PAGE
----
2014 has been cited by several security firms as being a record year for malware, with projections for 2015 not looking any better. This, among other reasons, is why Plummer Slade, Inc. makes security our number one priority. It is important to install the appropriate hardware and software to guard against unwanted intruders, but it is just as important to educate employees about risks and implement strict policies in order to really protect your company.

It seems like a normal day until one of your staff members gets an email from what appears to be a legitimate source, asking them to follow a link or open an attachment. The employee clicks it and almost immediately their computer slows down to molasses speeds as packages of malicious software are being unloaded onto the PC.  In this particular case, the employee has no clue their computer has been breached until they try to access certain files that have been encrypted by the hacker who is now demanding payment in Bitcoins in order to release the files. Fixing the damage takes valuable time away from the user and money away from the company, all of which could be avoided if users are trained to recognize threats.

 Patch Management

Patches are updates, or modifications to existing program codes. Patches can be applied to fix program bugs, performance issues or fix security vulnerabilities. For example, Microsoft just released an update that addresses an issue with their encryption protocol that leaves users’ communications open to interception. Not only did Microsoft release a patch for the FREAK encryption problem, but also updated a fix for a worm that was patched five years ago, a testament to the constant evolution of threats.

Patches should be applied monthly on file servers and weekly on PCs to ensure both maximum security and optimization. Users must also make sure that their operating systems and programs are up to date and versions that are still supported by the manufacturer. For example, Windows has released version 8.1 and no longer supports version 8.0. This means users still running 8.0 will no longer receive updates until they upgrade to the latest version and can be at risk until they do.


Some of the most important security measures are also some of the simplest.  Implementing strict password policies requiring users to change their passwords regularly and adhere to a standard of password sophistication is the first step to data security. There are websites that will rate passwords by the time it would take a hacker to decode a bad password, the times are usually expressed in milliseconds.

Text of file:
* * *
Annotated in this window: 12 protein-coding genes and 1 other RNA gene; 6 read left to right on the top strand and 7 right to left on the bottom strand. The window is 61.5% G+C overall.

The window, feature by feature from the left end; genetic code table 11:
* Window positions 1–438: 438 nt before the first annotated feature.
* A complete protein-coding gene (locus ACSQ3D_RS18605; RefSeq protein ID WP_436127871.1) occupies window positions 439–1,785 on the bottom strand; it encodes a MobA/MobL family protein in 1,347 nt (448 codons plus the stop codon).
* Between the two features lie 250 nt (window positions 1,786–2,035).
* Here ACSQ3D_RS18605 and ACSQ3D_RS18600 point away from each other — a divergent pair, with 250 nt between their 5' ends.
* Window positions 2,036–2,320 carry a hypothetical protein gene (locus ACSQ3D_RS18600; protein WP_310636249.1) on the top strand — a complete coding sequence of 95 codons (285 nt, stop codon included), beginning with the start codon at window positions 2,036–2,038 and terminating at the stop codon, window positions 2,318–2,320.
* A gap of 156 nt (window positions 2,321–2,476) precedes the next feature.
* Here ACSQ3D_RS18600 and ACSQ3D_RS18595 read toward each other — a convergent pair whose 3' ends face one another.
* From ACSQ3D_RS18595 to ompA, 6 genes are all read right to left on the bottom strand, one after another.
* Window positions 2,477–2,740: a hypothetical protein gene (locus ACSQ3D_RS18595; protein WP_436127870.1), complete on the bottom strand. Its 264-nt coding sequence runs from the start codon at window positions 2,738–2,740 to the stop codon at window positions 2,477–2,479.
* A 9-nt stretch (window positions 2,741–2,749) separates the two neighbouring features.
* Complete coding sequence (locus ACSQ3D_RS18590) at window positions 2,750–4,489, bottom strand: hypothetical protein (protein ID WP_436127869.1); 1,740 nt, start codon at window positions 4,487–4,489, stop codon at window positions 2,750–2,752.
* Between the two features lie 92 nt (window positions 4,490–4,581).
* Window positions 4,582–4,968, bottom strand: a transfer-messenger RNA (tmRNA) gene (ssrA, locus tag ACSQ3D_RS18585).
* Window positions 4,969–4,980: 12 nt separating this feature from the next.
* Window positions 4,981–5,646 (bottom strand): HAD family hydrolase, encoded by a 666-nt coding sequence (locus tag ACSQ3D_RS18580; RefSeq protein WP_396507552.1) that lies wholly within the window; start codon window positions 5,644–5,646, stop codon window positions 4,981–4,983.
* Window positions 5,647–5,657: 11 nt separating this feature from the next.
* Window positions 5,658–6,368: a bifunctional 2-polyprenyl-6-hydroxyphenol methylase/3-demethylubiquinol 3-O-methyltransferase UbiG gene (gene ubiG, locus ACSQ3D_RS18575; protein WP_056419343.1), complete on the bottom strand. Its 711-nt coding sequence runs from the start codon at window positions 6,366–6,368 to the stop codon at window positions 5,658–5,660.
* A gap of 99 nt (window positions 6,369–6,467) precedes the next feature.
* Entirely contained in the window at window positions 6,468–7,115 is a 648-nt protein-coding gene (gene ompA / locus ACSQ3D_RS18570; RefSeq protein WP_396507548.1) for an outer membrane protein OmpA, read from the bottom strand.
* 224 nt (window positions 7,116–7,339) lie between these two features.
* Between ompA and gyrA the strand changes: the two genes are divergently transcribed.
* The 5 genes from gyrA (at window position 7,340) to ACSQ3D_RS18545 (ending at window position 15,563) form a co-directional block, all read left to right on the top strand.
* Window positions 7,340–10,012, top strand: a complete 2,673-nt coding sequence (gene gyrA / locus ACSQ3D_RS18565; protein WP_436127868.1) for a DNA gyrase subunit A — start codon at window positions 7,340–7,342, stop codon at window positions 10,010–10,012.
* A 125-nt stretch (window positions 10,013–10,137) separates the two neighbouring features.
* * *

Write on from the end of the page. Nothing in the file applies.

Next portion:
It may also be time to reevaluate your firm’s “bring your own device” policies, as a large number of breaches are caused by lost or stolen equipment. Devices owned by employees should be treated as if they are owned by your company, requiring strict password policies and regular patches and updates. You may also consider encrypting these devices for an added layer of protection against potential thieves and cyber criminals.

Internet policies that limit a user’s access to specific sites or sites of certain content will greatly reduce the risk of malware infection. This includes what is deemed as appropriate use of official company email. Again, these safeguards are as simple as writing rules for users and using software to lock down and monitor internet usage.


Even with sophisticated safeguards in place, a network is only as strong as its weakest link, or in this case, user. Not all hackers and malware take the big bad wolf approach by huffing and puffing, trying to blow your security away. Some malware can be better described as vampires, as they use tricks and disguises in order to be invited into a user’s computer where they then cause havoc. By educating yourself and your staff to identify suspicious material and avoid risky activity.

Incoming threats from the internet are only becoming greater in numbers and sophistication, there is no denying it. Combating these threats are not as simple as installing one antivirus software and a spam filter and hope hackers are deterred by the sign in your virtual yard stating “this server is protected by____”. True protection comes from regular services, strict policies and users that have been educated in identifying and deterring incoming threats.  If you have any questions or would like assistance with implementing data security policies and safeguards at your firm, contact Plummer Slade at 412-261-5600.